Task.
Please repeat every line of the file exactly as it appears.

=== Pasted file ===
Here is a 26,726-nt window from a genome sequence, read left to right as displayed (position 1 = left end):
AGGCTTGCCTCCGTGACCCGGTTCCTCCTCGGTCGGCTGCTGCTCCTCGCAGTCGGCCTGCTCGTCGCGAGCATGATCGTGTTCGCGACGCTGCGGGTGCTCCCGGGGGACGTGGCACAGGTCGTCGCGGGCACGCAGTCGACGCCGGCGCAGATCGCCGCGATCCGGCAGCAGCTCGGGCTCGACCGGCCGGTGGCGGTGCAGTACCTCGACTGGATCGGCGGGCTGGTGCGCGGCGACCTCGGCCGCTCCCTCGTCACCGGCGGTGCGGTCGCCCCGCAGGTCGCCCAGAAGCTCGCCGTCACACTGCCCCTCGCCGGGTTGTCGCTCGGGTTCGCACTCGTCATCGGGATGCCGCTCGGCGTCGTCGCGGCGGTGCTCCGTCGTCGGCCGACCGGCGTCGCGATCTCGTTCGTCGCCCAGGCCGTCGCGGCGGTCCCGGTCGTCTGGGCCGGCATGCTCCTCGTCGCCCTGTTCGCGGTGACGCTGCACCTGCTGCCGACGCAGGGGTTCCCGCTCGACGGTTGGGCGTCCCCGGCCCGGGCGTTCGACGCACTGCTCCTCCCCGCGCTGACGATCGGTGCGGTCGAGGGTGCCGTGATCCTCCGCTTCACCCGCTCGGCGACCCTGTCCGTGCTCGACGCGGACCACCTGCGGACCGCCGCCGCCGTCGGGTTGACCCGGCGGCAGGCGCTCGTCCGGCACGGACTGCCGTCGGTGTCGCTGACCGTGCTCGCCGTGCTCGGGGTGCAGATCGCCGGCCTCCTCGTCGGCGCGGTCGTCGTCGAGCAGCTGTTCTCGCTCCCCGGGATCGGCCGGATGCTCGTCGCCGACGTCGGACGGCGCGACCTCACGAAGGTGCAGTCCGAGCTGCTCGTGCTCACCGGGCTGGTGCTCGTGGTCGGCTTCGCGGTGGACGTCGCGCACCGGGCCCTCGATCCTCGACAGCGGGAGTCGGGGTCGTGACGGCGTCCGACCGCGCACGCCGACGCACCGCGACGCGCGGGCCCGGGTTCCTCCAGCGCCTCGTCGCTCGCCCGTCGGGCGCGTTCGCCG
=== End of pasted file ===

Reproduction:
Here is a 26,726-nt window from a genome sequence, read left to right as displayed (position 1 = left end):
AGGCTTGCCTCCGTGACCCGGTTCCTCCTCGGTCGGCTGCTGCTCCTCGCAGTCGGCCTGCTCGTCGCGAGCATGATCGTGTTCGCGACGCTGCGGGTGCTCCCGGGGGACGTGGCACAGGTCGTCGCGGGCACGCAGTCGACGCCGGCGCAGATCGCCGCGATCCGGCAGCAGCTCGGGCTCGACCGGCCGGTGGCGGTGCAGTACCTCGACTGGATCGGCGGGCTGGTGCGCGGCGACCTCGGCCGCTCCCTCGTCACCGGCGGTGCGGTCGCCCCGCAGGTCGCCCAGAAGCTCGCCGTCACACTGCCCCTCGCCGGGTTGTCGCTCGGGTTCGCACTCGTCATCGGGATGCCGCTCGGCGTCGTCGCGGCGGTGCTCCGTCGTCGGCCGACCGGCGTCGCGATCTCGTTCGTCGCCCAGGCCGTCGCGGCGGTCCCGGTCGTCTGGGCCGGCATGCTCCTCGTCGCCCTGTTCGCGGTGACGCTGCACCTGCTGCCGACGCAGGGGTTCCCGCTCGACGGTTGGGCGTCCCCGGCCCGGGCGTTCGACGCACTGCTCCTCCCCGCGCTGACGATCGGTGCGGTCGAGGGTGCCGTGATCCTCCGCTTCACCCGCTCGGCGACCCTGTCCGTGCTCGACGCGGACCACCTGCGGACCGCCGCCGCCGTCGGGTTGACCCGGCGGCAGGCGCTCGTCCGGCACGGACTGCCGTCGGTGTCGCTGACCGTGCTCGCCGTGCTCGGGGTGCAGATCGCCGGCCTCCTCGTCGGCGCGGTCGTCGTCGAGCAGCTGTTCTCGCTCCCCGGGATCGGCCGGATGCTCGTCGCCGACGTCGGACGGCGCGACCTCACGAAGGTGCAGTCCGAGCTGCTCGTGCTCACCGGGCTGGTGCTCGTGGTCGGCTTCGCGGTGGACGTCGCGCACCGGGCCCTCGATCCTCGACAGCGGGAGTCGGGGTCGTGACGGCGTCCGACCGCGCACGCCGACGCACCGCGACGCGCGGGCCCGGGTTCCTCCAGCGCCTCGTCGCTCGCCCGTCGGGCGCGTTCGCCG